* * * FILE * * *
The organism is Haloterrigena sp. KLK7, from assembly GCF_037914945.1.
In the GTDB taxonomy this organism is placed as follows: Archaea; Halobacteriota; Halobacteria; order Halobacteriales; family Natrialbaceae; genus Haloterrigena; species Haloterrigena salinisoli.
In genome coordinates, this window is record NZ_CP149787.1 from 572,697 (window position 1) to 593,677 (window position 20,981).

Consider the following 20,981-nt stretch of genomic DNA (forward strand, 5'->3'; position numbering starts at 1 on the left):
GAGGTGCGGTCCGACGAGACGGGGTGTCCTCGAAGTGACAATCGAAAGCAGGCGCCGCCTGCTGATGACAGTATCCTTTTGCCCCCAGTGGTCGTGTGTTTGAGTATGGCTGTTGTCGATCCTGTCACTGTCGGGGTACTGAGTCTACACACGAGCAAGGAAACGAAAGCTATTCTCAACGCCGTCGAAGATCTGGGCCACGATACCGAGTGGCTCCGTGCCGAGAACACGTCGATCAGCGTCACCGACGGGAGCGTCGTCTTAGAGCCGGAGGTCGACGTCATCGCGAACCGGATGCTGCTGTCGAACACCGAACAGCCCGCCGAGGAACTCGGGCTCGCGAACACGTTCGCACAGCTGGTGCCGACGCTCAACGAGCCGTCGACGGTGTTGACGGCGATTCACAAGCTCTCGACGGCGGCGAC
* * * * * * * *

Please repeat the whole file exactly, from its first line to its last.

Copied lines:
The organism is Haloterrigena sp. KLK7, from assembly GCF_037914945.1.
In the GTDB taxonomy this organism is placed as follows: Archaea; Halobacteriota; Halobacteria; order Halobacteriales; family Natrialbaceae; genus Haloterrigena; species Haloterrigena salinisoli.
In genome coordinates, this window is record NZ_CP149787.1 from 572,697 (window position 1) to 593,677 (window position 20,981).

Consider the following 20,981-nt stretch of genomic DNA (forward strand, 5'->3'; position numbering starts at 1 on the left):
GAGGTGCGGTCCGACGAGACGGGGTGTCCTCGAAGTGACAATCGAAAGCAGGCGCCGCCTGCTGATGACAGTATCCTTTTGCCCCCAGTGGTCGTGTGTTTGAGTATGGCTGTTGTCGATCCTGTCACTGTCGGGGTACTGAGTCTACACACGAGCAAGGAAACGAAAGCTATTCTCAACGCCGTCGAAGATCTGGGCCACGATACCGAGTGGCTCCGTGCCGAGAACACGTCGATCAGCGTCACCGACGGGAGCGTCGTCTTAGAGCCGGAGGTCGACGTCATCGCGAACCGGATGCTGCTGTCGAACACCGAACAGCCCGCCGAGGAACTCGGGCTCGCGAACACGTTCGCACAGCTGGTGCCGACGCTCAACGAGCCGTCGACGGTGTTGACGGCGATTCACAAGCTCTCGACGGCGGCGAC